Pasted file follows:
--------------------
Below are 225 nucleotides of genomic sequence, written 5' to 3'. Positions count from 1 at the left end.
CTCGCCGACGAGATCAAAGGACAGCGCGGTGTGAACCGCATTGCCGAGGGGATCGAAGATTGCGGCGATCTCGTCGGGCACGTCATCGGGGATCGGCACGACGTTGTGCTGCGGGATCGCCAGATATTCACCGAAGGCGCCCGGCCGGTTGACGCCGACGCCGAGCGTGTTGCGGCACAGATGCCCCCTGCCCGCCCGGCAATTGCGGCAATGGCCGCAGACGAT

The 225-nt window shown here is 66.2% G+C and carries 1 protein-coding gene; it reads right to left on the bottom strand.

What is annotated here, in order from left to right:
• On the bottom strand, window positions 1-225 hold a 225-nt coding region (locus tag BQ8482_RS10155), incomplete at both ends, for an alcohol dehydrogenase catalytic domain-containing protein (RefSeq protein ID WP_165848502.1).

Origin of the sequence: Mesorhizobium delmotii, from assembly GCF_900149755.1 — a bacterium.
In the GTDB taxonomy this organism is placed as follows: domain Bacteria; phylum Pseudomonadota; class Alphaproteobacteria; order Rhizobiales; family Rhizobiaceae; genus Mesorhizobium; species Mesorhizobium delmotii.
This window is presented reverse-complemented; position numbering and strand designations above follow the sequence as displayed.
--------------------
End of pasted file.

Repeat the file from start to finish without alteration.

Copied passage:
Below are 225 nucleotides of genomic sequence, written 5' to 3'. Positions count from 1 at the left end.
CTCGCCGACGAGATCAAAGGACAGCGCGGTGTGAACCGCATTGCCGAGGGGATCGAAGATTGCGGCGATCTCGTCGGGCACGTCATCGGGGATCGGCACGACGTTGTGCTGCGGGATCGCCAGATATTCACCGAAGGCGCCCGGCCGGTTGACGCCGACGCCGAGCGTGTTGCGGCACAGATGCCCCCTGCCCGCCCGGCAATTGCGGCAATGGCCGCAGACGAT

The 225-nt window shown here is 66.2% G+C and carries 1 protein-coding gene; it reads right to left on the bottom strand.

What is annotated here, in order from left to right:
• On the bottom strand, window positions 1-225 hold a 225-nt coding region (locus tag BQ8482_RS10155), incomplete at both ends, for an alcohol dehydrogenase catalytic domain-containing protein (RefSeq protein ID WP_165848502.1).

Origin of the sequence: Mesorhizobium delmotii, from assembly GCF_900149755.1 — a bacterium.
In the GTDB taxonomy this organism is placed as follows: domain Bacteria; phylum Pseudomonadota; class Alphaproteobacteria; order Rhizobiales; family Rhizobiaceae; genus Mesorhizobium; species Mesorhizobium delmotii.
This window is presented reverse-complemented; position numbering and strand designations above follow the sequence as displayed.